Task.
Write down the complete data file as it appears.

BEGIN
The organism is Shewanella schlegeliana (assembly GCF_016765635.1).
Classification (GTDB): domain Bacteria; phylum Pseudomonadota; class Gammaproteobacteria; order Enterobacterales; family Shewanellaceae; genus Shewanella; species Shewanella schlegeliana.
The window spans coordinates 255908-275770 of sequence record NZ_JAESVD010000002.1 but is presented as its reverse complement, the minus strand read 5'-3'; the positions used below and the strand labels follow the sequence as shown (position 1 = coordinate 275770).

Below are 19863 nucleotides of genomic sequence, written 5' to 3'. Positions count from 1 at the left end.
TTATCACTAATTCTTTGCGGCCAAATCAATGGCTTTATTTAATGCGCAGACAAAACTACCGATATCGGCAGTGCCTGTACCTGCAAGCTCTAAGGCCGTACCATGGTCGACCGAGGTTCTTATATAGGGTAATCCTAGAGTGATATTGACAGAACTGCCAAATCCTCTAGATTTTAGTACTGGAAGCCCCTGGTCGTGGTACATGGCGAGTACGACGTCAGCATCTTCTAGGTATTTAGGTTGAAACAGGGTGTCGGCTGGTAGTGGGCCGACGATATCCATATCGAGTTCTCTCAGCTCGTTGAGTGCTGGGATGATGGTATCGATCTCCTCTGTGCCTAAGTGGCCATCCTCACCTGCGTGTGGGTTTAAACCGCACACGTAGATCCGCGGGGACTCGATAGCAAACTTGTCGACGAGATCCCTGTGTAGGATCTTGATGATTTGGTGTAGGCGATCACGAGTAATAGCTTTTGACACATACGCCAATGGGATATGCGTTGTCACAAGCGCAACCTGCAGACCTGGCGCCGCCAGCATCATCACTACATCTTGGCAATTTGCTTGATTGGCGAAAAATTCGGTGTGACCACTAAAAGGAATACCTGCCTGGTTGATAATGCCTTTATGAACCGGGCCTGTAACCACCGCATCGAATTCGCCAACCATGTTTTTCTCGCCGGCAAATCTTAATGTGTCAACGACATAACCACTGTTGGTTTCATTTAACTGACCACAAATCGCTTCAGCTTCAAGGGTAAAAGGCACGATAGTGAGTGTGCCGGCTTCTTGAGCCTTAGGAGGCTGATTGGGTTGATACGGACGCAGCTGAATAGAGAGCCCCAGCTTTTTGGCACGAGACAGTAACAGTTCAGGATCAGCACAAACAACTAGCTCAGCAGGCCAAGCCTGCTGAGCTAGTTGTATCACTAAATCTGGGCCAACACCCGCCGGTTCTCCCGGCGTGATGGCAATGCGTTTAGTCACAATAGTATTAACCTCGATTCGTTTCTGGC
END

The organism is Shewanella schlegeliana (assembly GCF_016765635.1).
Classification (GTDB): domain Bacteria; phylum Pseudomonadota; class Gammaproteobacteria; order Enterobacterales; family Shewanellaceae; genus Shewanella; species Shewanella schlegeliana.
The window spans coordinates 255908-275770 of sequence record NZ_JAESVD010000002.1 but is presented as its reverse complement, the minus strand read 5'-3'; the positions used below and the strand labels follow the sequence as shown (position 1 = coordinate 275770).

Below are 19863 nucleotides of genomic sequence, written 5' to 3'. Positions count from 1 at the left end.
TTATCACTAATTCTTTGCGGCCAAATCAATGGCTTTATTTAATGCGCAGACAAAACTACCGATATCGGCAGTGCCTGTACCTGCAAGCTCTAAGGCCGTACCATGGTCGACCGAGGTTCTTATATAGGGTAATCCTAGAGTGATATTGACAGAACTGCCAAATCCTCTAGATTTTAGTACTGGAAGCCCCTGGTCGTGGTACATGGCGAGTACGACGTCAGCATCTTCTAGGTATTTAGGTTGAAACAGGGTGTCGGCTGGTAGTGGGCCGACGATATCCATATCGAGTTCTCTCAGCTCGTTGAGTGCTGGGATGATGGTATCGATCTCCTCTGTGCCTAAGTGGCCATCCTCACCTGCGTGTGGGTTTAAACCGCACACGTAGATCCGCGGGGACTCGATAGCAAACTTGTCGACGAGATCCCTGTGTAGGATCTTGATGATTTGGTGTAGGCGATCACGAGTAATAGCTTTTGACACATACGCCAATGGGATATGCGTTGTCACAAGCGCAACCTGCAGACCTGGCGCCGCCAGCATCATCACTACATCTTGGCAATTTGCTTGATTGGCGAAAAATTCGGTGTGACCACTAAAAGGAATACCTGCCTGGTTGATAATGCCTTTATGAACCGGGCCTGTAACCACCGCATCGAATTCGCCAACCATGTTTTTCTCGCCGGCAAATCTTAATGTGTCAACGACATAACCACTGTTGGTTTCATTTAACTGACCACAAATCGCTTCAGCTTCAAGGGTAAAAGGCACGATAGTGAGTGTGCCGGCTTCTTGAGCCTTAGGAGGCTGATTGGGTTGATACGGACGCAGCTGAATAGAGAGCCCCAGCTTTTTGGCACGAGACAGTAACAGTTCAGGATCAGCACAAACAACTAGCTCAGCAGGCCAAGCCTGCTGAGCTAGTTGTATCACTAAATCTGGGCCAACACCCGCCGGTTCTCCCGGCGTGATGGCAATGCGTTTAGTCACAATAGTATTAACCTCGATTCGTTTCTGGC